‘O foll amor’: the music in the Ausiàs March Songbook
This beautiful invocation to folia, to the madness of love, fills the streets of Valencia today, October 9, as part of a municipal advertising campaign that invites us to remember Ausiàs March on the occasion of the Valencian Community Day.
The poetry of Ausiàs March (1400-1459) is unanimously acclaimed as the highest literary expression of the Valencian Golden Age. The life of the poet coincides with the reign of Alfonso V of Aragon, “the Magnanimous.” During this period, the flourishing commercial activity and the economic enrichment of the population lead to population growth and a greater dedication to culture, which is also favored by the interests and personal tastes of the monarch. Advancing the humanist spirit, the court encourages artistic creation, which coexists here with the expression in Romance language derived from the troubadour tradition.
The troubadour presence of Provençal origin in the Crown of Aragon had been favored by geographical proximity, political relations, and linguistic affinity. This allowed the assimilation of poetic forms and expressions, which will be consolidated into a model whose survival extends beyond the decline of the troubadour movement itself.
This influence is clearly manifested in the work of Ausiàs. In it we find the description of a practice by which this type of lyrical creation was endowed with musical accompaniment, although frequently the composition of the verse and its melody converged in the creation of the same troubadour, poet and singer at the same time (“Singers with melody sing, troubadours dictate”, XV).
One of the main functions of troubadour poetics was to offer a chronicle of events and feats far away in time or space, especially in exaltation of the value of the monarch under whose auspices this repertoire was born. The historical or narrative witness vanishes in the work of Ausiàs, which announces the powerful sound of the horn (“From this brave one a great horn sounds“, LXXII) in praise and proclamation of the virtues” of those who do well “in the face of tyranny and the vices of power (“In great failure is the world of poets to beautify the deeds of those who open well7, 72).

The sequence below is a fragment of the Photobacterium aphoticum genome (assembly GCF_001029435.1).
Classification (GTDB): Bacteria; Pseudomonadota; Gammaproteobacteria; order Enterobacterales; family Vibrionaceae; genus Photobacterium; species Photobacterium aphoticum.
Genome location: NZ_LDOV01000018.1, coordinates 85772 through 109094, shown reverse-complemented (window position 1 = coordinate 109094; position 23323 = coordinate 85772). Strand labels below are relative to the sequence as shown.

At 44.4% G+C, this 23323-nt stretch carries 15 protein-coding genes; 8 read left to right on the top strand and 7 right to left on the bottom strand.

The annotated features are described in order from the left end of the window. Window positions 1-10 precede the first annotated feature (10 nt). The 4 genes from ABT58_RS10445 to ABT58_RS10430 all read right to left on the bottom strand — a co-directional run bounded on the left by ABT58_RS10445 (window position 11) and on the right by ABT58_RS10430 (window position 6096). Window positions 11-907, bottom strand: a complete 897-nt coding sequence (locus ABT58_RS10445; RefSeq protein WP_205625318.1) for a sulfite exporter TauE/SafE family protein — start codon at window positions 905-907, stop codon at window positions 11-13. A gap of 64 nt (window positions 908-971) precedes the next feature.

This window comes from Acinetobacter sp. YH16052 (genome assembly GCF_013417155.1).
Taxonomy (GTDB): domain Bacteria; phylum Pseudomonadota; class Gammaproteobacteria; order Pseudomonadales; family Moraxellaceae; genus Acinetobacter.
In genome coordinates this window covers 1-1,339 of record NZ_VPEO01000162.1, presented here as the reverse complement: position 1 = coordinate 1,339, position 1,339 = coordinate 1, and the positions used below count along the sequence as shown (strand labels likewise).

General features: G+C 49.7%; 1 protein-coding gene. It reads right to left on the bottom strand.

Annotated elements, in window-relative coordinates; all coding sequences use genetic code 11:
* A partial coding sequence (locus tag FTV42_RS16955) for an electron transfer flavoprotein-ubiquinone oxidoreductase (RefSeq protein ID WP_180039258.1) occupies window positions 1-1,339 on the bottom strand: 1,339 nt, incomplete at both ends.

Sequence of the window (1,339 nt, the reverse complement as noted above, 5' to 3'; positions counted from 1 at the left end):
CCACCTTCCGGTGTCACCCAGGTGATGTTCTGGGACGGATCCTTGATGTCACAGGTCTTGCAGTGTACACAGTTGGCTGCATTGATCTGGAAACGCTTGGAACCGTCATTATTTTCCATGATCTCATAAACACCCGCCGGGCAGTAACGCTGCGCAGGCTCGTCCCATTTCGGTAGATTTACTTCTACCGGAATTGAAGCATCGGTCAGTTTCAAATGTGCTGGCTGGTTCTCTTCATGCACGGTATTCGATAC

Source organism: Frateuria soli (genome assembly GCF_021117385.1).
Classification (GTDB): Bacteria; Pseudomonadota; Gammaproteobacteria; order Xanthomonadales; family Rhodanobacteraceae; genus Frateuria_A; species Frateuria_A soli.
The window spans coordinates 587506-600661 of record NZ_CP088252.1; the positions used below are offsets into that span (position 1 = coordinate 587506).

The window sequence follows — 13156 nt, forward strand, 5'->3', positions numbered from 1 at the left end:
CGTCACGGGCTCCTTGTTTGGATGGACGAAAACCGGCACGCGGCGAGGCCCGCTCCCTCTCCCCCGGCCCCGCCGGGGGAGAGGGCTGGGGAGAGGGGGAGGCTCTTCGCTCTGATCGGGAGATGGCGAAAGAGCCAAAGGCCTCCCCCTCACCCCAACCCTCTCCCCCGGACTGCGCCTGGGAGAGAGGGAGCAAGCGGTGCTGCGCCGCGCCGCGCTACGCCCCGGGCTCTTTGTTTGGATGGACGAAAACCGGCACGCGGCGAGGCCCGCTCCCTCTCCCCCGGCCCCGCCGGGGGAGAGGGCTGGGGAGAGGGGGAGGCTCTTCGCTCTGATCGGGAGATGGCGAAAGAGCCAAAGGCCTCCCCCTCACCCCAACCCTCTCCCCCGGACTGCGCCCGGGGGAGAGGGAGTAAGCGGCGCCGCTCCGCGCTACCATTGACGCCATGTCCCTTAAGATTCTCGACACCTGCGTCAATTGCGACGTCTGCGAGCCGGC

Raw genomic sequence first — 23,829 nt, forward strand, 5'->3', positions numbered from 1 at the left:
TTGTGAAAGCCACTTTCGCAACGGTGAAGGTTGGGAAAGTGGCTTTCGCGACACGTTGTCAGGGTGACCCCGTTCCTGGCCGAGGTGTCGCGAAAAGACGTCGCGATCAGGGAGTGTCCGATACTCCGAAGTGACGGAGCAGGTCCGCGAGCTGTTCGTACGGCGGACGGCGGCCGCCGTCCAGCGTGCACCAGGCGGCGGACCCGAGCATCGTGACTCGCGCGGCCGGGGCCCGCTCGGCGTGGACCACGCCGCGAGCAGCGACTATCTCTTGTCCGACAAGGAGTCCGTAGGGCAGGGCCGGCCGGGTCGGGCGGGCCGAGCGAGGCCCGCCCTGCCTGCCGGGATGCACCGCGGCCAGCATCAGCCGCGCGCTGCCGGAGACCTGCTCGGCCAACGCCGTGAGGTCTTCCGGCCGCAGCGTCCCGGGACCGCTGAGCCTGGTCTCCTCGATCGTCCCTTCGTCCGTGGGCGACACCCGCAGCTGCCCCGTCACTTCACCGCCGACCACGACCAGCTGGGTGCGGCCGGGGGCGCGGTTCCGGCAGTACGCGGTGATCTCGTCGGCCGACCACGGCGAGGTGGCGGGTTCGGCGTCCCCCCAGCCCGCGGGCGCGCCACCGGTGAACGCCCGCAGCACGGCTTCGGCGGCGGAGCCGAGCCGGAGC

The musical reference coexists in the pages of the Song book with philosophical or moral reflections. Thus, the song is revealed as an expression of desire in Ausiàs, and even the beasts shudder when they hear the “sweet song” in the roar of the deer or in the loving chirping of herons, crows and nightingales (“The red deer is roaring in the woods, and they are roaring with sweet singing”, LXIV). At the same time, Ausiàs appeals to understanding in the face of the madness of the dancer who, following the instrument, becomes intoxicated in the unbridled movement and without measure (“e co.l dancing continues to the instrument e shows well to have little feeling if for a while dance roast boiled”, VIII).
However, it is the lyrical function that predominates in the Song book, which delves into the love theme invoking the troubadours who write about love and suffer its misfortunes (“Of this will the troubadours write, and, by this, mortal pain touches to them”, LXXXVII) and, at the same time, showing a certain distance from the topic of courtly love. The author himself criticizes the style of the troubadours who, “in their ardor, transgress the truth” (“Leaving aside the style of the troubadours who, out of warmth, transcend truth“, XXIII) in favor of a more pure poetic, faithful to the authenticity of the intimate emotion in which becuadros and flats function as a metaphor for the exaltation of loving joy in the face of its reserved restraint (“cantar no deu ab alegre becayre, mas ab bemols alegria constrényer”, LVI).
The pages that make up this Song book they display the magnificent expression of longing and passionate love with which Ausiàs knew how to build her mother tongue into a universal language of feeling.